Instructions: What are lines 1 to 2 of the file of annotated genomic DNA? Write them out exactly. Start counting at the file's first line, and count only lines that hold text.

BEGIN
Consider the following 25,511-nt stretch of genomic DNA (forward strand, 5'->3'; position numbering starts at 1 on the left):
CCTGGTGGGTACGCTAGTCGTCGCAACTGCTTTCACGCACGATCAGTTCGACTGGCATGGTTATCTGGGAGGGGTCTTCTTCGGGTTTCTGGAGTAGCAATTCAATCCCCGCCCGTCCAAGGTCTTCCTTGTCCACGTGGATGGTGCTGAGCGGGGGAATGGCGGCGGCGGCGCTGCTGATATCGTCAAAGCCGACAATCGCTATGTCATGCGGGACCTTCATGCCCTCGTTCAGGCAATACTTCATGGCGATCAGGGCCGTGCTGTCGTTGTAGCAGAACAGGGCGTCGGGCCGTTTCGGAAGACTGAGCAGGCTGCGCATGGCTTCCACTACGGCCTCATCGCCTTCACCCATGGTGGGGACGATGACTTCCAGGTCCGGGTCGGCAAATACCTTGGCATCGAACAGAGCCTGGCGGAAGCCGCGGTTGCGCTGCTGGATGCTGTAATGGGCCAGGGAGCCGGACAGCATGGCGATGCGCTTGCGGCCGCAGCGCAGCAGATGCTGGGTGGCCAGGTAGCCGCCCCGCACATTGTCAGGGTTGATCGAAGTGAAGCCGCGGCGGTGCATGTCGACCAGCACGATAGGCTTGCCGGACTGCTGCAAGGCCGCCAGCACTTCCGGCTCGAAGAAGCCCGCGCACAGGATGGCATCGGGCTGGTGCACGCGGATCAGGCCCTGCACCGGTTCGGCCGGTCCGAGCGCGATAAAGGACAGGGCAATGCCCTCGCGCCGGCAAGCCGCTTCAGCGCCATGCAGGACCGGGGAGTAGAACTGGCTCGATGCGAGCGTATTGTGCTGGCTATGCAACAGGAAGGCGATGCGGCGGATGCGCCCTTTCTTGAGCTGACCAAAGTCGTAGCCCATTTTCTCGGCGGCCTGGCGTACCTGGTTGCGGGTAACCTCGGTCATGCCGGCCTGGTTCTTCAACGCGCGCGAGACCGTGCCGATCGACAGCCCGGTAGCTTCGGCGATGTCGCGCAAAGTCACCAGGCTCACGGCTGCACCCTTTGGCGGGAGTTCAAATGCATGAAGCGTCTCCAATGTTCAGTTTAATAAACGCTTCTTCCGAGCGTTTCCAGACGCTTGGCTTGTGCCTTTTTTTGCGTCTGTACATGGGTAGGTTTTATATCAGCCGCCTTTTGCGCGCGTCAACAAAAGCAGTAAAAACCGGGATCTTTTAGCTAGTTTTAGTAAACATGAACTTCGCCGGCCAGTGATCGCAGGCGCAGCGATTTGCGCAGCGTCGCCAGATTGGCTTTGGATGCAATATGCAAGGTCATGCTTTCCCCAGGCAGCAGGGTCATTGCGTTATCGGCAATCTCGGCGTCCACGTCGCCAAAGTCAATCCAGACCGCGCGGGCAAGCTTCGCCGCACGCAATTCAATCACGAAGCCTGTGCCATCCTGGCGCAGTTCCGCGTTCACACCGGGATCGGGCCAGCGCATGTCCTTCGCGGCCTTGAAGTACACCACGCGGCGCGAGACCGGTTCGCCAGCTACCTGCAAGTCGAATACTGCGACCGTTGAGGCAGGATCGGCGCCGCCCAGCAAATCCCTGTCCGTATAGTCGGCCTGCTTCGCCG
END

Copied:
Consider the following 25,511-nt stretch of genomic DNA (forward strand, 5'->3'; position numbering starts at 1 on the left):
CCTGGTGGGTACGCTAGTCGTCGCAACTGCTTTCACGCACGATCAGTTCGACTGGCATGGTTATCTGGGAGGGGTCTTCTTCGGGTTTCTGGAGTAGCAATTCAATCCCCGCCCGTCCAAGGTCTTCCTTGTCCACGTGGATGGTGCTGAGCGGGGGAATGGCGGCGGCGGCGCTGCTGATATCGTCAAAGCCGACAATCGCTATGTCATGCGGGACCTTCATGCCCTCGTTCAGGCAATACTTCATGGCGATCAGGGCCGTGCTGTCGTTGTAGCAGAACAGGGCGTCGGGCCGTTTCGGAAGACTGAGCAGGCTGCGCATGGCTTCCACTACGGCCTCATCGCCTTCACCCATGGTGGGGACGATGACTTCCAGGTCCGGGTCGGCAAATACCTTGGCATCGAACAGAGCCTGGCGGAAGCCGCGGTTGCGCTGCTGGATGCTGTAATGGGCCAGGGAGCCGGACAGCATGGCGATGCGCTTGCGGCCGCAGCGCAGCAGATGCTGGGTGGCCAGGTAGCCGCCCCGCACATTGTCAGGGTTGATCGAAGTGAAGCCGCGGCGGTGCATGTCGACCAGCACGATAGGCTTGCCGGACTGCTGCAAGGCCGCCAGCACTTCCGGCTCGAAGAAGCCCGCGCACAGGATGGCATCGGGCTGGTGCACGCGGATCAGGCCCTGCACCGGTTCGGCCGGTCCGAGCGCGATAAAGGACAGGGCAATGCCCTCGCGCCGGCAAGCCGCTTCAGCGCCATGCAGGACCGGGGAGTAGAACTGGCTCGATGCGAGCGTATTGTGCTGGCTATGCAACAGGAAGGCGATGCGGCGGATGCGCCCTTTCTTGAGCTGACCAAAGTCGTAGCCCATTTTCTCGGCGGCCTGGCGTACCTGGTTGCGGGTAACCTCGGTCATGCCGGCCTGGTTCTTCAACGCGCGCGAGACCGTGCCGATCGACAGCCCGGTAGCTTCGGCGATGTCGCGCAAAGTCACCAGGCTCACGGCTGCACCCTTTGGCGGGAGTTCAAATGCATGAAGCGTCTCCAATGTTCAGTTTAATAAACGCTTCTTCCGAGCGTTTCCAGACGCTTGGCTTGTGCCTTTTTTTGCGTCTGTACATGGGTAGGTTTTATATCAGCCGCCTTTTGCGCGCGTCAACAAAAGCAGTAAAAACCGGGATCTTTTAGCTAGTTTTAGTAAACATGAACTTCGCCGGCCAGTGATCGCAGGCGCAGCGATTTGCGCAGCGTCGCCAGATTGGCTTTGGATGCAATATGCAAGGTCATGCTTTCCCCAGGCAGCAGGGTCATTGCGTTATCGGCAATCTCGGCGTCCACGTCGCCAAAGTCAATCCAGACCGCGCGGGCAAGCTTCGCCGCACGCAATTCAATCACGAAGCCTGTGCCATCCTGGCGCAGTTCCGCGTTCACACCGGGATCGGGCCAGCGCATGTCCTTCGCGGCCTTGAAGTACACCACGCGGCGCGAGACCGGTTCGCCAGCTACCTGCAAGTCGAATACTGCGACCGTTGAGGCAGGATCGGCGCCGCCCAGCAAATCCCTGTCCGTATAGTCGGCCTGCTTCGCCG